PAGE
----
In an attempt to strengthen regulation of corporate income tax (“CIT”) on gains from transfers (“Transfers”) by non-tax resident enterprises (“NTREs”) of equity interest in tax resident enterprises (“CTREs”), on December 10, 2009, the State Administration of Taxation issued Guoshuihan [2009] No. 698 (the “Notice”). The Notice focuses on Transfers that potentially could be viewed as structured by NTREs to avoid CIT in China and grants Chinese tax authorities power to conduct substantive review of, and adjust CIT on, such Transfers.

Among other things, the Chinese tax authority (the “Authority”) will review indirect Transfers in which the offshore holding company whose equity interest is being transferred (the “Intermediary”) is subject to an effective tax rate of less than 12.5% in its jurisdiction of establishment. If a Transfer is found to be an abuse of organizational form arranged by the NTRE to avoid CIT and have no reasonable commercial purpose, the Authority may re-characterize the nature of the Transfer based on its economic substance and disregard the existence of the Intermediary. Moreover, for Transfers by an NTRE to its related parties, if the transfer price is found to be inconsistent with the arm’s length principle and results in reduction in CIT, the Authority may adjust such transfer price pursuant to reasonable methodologies.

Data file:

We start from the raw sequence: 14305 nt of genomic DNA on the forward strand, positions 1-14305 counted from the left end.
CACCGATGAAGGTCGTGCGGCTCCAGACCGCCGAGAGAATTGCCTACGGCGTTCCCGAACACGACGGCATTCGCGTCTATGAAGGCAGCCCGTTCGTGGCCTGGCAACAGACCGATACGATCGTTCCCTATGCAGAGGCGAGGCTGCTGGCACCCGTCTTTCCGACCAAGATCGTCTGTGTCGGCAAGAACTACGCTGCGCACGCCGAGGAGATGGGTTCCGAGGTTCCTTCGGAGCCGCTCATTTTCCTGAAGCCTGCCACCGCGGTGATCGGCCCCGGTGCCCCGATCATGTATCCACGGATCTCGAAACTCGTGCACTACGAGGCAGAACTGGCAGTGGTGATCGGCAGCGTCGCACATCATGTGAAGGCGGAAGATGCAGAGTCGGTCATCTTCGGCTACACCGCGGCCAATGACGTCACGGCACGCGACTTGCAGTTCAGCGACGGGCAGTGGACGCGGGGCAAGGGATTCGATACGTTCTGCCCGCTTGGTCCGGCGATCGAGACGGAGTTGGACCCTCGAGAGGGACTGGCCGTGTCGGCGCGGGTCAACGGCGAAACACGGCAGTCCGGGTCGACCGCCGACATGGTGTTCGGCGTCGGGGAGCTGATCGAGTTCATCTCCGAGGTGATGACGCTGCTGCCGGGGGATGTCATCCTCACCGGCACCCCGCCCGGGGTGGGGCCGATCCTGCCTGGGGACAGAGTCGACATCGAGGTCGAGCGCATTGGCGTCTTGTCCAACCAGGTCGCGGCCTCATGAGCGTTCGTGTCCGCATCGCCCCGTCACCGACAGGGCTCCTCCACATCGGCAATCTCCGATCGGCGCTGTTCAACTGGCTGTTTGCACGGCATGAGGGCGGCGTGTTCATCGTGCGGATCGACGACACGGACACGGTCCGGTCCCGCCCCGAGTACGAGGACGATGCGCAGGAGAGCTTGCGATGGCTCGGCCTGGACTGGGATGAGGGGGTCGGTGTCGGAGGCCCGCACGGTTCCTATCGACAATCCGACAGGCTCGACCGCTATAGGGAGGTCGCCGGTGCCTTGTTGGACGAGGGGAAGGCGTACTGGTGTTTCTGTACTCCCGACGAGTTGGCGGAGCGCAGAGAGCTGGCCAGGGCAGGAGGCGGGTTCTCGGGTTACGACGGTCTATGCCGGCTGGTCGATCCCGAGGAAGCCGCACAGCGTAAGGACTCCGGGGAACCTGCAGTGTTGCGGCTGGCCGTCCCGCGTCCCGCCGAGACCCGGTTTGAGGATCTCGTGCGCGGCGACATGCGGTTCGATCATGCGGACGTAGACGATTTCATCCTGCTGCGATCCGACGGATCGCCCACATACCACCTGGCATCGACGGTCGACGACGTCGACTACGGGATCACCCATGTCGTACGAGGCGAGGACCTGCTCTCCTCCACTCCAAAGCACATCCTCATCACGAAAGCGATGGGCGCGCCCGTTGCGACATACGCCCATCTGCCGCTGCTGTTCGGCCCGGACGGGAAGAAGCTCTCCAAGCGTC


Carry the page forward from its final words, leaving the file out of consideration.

The Notice imposes substantial disclosure burden on NTREs and does not specify what level of detail is required. Also, the standard for review by the Authority is subjective and vague. For example, it is unclear what the tests are for determining “abuse of organization form” or the “arm’s length principle.” Neither does the Notice give any explanation for “reasonable methodologies” that sometimes could be applied to adjust relevant transfer prices in, and ultimately, CIT on, a Transfer. The test for “arm’s length principle” is particularly problematic because it is questionable whether the Authority should be involved in the substantive review of valuation of the relevant CTREs. In addition, no time limit for review and determination by the Authority or procedures for follow-up requests is provided in the Notice.

The Notice poses challenges to Transfers by increasing uncertainties over structuring, pricing and execution of such transactions. On any Transfer, NTREs should carefully consider issues such as structure, allocation of any additional CIT which may be imposed by the Authority, and communication with the relevant Authority in executing such transactions.